By Charlie Bermant
Peninsula Daily News
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The board will meet at the Cotton Building, 607 Water St., Port Townsend, to interview the four applicants: Herb Cook, Bill Jackson, Bill James and Ron Kubec.
The two selected will replace Tim Caldwell, who finished his term, and Ted Springstead, who moved out of the area.
Peninsula Daily News
Peninsula Daily News
PORT TOWNSEND — Visitors to facilities managed by the Fort Worden Lifelong Learning Center Public Development Authority will not have to display Discover Passes in their vehicles, the Port Townsend City Council was told this week.
Dave Robison, executive director of the public development authority, told the council Monday that visitors to buildings managed by the PDA will be exempt from the state requirement once the transition to a co-management plan is finished by the first of 2014.
Discover Passes will be required for areas of Fort Worden State Park that are managed by the state, Robison said.
Robinson was among those who updated the council Monday night on plans for Fort Worden.
The idea that some areas would not have a Discover Pass requirement drew a skeptical response from Deputy Mayor Kris Nelson.
“I say good luck to you when people figure out that they don’t need the pass for certain areas,” Nelson said.
“The unintended consequences of this will be interesting.”
Said Robison after the meeting: “There will always be people who are looking for a free ride or, in this case, a free walk. That’s a cost of doing business.
“But our goal as the PDA will be to market the Discover Pass and aggressively support the state parks.”
Under the plan, the PDA will manage the campus area, which is about one-fourth of the 434-acre park and which contains most of the buildings, which date back to 1904.
State Parks will continue management of the recreational component, including the campgrounds, Chinese gardens, trails, lighthouse and shoreline, though the PDA will be involved in the promotion of the park facilities.
Robison said the specifics of the co-management plan will be developed during the first half of this year, while the second half of 2013 will be devoted to the plan’s implementation.
The plan itself will take effect Jan. 1 as 2014 begins.
In preparation, the PDA must raise $550,000, Robison said — $300,000 for preparation and the remainder to begin operations.
The initial $300,000 will be raised through grants and private donors, and can be easily accomplished, he said.
The PDA seeks to develop the partners who already are tenants, such as Centrum and Goddard College, while soliciting new businesses to relocate to the park, Robison said.
One of these could be a hotel chain, but that would involve the retrofit of existing buildings rather than the construction of anything new, he said.
Income from the state is uncertain, Robison said, adding that the state Legislature’s allocation during the upcoming session will directly affect Fort Worden’s financial future.
“If the Legislature gives the parks nothing, as they have threatened to do, it will affect the partnership, and we will have to rethink the future of the partnership,” Robison said.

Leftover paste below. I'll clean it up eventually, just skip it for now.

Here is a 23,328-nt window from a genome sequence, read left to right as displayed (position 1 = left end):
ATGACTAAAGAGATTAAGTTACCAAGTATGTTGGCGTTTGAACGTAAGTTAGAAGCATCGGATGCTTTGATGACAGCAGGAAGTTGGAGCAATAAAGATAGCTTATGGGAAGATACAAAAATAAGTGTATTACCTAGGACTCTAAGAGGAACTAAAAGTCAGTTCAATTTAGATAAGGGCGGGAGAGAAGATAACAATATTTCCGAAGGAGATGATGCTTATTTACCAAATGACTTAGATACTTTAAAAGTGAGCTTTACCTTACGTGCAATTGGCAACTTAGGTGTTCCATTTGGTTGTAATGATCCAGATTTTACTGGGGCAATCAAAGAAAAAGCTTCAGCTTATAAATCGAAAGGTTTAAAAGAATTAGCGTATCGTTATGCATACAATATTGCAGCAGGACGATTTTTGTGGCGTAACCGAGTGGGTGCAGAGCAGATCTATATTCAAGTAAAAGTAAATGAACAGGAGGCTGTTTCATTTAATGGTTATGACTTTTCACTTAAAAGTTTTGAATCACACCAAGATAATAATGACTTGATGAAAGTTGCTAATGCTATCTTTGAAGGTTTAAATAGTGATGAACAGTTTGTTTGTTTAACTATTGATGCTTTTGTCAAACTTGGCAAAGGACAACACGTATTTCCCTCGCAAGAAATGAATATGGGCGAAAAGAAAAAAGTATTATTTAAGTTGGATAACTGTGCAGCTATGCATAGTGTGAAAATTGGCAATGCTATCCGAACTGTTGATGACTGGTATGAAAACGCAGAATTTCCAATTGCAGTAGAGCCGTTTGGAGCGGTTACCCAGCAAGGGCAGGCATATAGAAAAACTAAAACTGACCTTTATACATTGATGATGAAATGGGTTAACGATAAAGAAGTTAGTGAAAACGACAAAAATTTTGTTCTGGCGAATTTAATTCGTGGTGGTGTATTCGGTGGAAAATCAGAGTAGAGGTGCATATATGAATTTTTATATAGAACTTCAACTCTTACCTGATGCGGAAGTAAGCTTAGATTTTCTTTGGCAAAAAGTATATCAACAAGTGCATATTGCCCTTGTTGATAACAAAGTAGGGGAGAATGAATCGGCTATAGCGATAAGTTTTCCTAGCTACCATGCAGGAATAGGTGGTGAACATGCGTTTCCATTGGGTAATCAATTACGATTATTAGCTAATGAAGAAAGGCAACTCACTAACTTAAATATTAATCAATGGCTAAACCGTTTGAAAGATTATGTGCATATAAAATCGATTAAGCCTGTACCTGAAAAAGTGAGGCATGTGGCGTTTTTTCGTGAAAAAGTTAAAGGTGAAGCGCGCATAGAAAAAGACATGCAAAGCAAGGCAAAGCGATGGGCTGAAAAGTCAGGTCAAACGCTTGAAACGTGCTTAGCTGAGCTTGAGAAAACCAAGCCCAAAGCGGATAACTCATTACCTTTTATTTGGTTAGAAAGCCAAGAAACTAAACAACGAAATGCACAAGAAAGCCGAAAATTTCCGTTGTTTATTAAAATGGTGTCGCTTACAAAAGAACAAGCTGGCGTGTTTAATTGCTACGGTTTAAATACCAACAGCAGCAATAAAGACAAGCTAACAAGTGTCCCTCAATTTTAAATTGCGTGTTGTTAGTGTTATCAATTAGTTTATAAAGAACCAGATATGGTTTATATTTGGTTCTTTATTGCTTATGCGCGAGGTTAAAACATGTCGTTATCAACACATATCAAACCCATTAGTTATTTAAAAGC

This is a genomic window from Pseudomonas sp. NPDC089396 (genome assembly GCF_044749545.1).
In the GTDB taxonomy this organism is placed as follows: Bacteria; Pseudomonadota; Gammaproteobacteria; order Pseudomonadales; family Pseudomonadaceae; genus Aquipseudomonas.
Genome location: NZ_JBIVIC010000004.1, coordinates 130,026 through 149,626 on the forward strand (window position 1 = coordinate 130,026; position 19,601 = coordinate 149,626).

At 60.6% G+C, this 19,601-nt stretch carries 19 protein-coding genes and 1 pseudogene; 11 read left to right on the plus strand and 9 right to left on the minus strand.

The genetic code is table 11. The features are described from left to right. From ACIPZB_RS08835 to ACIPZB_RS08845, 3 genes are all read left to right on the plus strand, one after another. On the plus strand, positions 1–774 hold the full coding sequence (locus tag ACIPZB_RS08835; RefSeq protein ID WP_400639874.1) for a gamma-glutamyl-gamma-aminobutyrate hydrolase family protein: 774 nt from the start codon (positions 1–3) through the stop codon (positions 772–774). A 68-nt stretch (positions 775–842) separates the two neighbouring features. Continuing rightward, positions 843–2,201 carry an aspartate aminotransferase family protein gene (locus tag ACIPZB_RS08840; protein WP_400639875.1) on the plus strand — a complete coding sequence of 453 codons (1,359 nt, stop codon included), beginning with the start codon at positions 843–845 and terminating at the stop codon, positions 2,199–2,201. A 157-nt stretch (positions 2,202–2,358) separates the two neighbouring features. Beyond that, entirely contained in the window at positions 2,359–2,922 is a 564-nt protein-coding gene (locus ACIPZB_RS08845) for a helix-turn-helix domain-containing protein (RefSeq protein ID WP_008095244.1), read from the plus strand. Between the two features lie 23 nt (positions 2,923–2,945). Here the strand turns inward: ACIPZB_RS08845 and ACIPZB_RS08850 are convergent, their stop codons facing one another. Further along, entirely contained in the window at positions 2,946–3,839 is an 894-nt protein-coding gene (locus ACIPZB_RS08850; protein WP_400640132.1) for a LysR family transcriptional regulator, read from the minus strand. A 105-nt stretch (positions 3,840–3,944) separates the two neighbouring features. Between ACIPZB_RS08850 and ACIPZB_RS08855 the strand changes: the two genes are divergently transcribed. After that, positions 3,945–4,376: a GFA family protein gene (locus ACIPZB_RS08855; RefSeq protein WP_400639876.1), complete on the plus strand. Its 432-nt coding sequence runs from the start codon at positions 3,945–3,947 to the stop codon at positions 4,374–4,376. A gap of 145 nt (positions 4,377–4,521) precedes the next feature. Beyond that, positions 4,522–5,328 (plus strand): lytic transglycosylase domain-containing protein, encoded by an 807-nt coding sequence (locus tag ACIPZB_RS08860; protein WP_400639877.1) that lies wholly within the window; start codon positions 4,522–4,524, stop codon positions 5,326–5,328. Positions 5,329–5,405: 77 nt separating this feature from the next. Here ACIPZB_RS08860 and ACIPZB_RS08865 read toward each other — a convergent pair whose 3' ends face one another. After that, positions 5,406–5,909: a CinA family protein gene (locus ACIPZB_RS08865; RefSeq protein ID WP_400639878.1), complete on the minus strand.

The State Park System implemented the Discover Pass in 2011 to offset park expenses statewide, but it did not meet sales projections.
Revenue through the end of 2011 was $8.2 million, the state said, while the revenue projection was $19.38 million.
And it didn’t improve in 2012, the state has said.
Revenues fell about $4.7 million short of expectations for the months of June through September 2012, State Parks has said.
The $30-a-year Discover Pass is required on motor vehicles accessing state parks and other state-managed recreation lands. For more information, visit www.discoverpass.wa.gov.
The idea of the Lifelong Learning Center, which was brought up as far back as 1972, was fueled by action in 2012, PDA board members and staff told the council Monday.
“Fort Worden is the economic driver for the city of Port Townsend,” said Cindy Hill Finnie, chairwoman of the Lifelong Learning Center Public Development Authority, who has served on the board since it was established in 2009.
“The State Parks budget cuts have caused a lot of stress at the park, but for us, it has created a lot of opportunities,” Finnie said.
After the layoff of Park Manager Kate Burke were a series of public meetings, the development of a business plan and the approval of a co-management agreement between the parks system and the PDA by the Washington State Parks and Recreation Commission in December.
“It’s hard to believe that it’s been only 12 months because so much has happened,” said Scott Wilson, vice chairman of the PDA board and editor and publisher of the weekly Port Townsend/Jefferson County Leader.
“It completed the vision that began in 1972 and moved the idea from a concept to something that is close to reality,” Wilson said.
He added that the co-management agreement will be a test case for other states considering the development of public-private partnerships.
“Fort Worden is unique because there is no state park anywhere that has this kind of assets,” Wilson said.
For more information and to see a copy of the business plan, visit www.fwpda.org.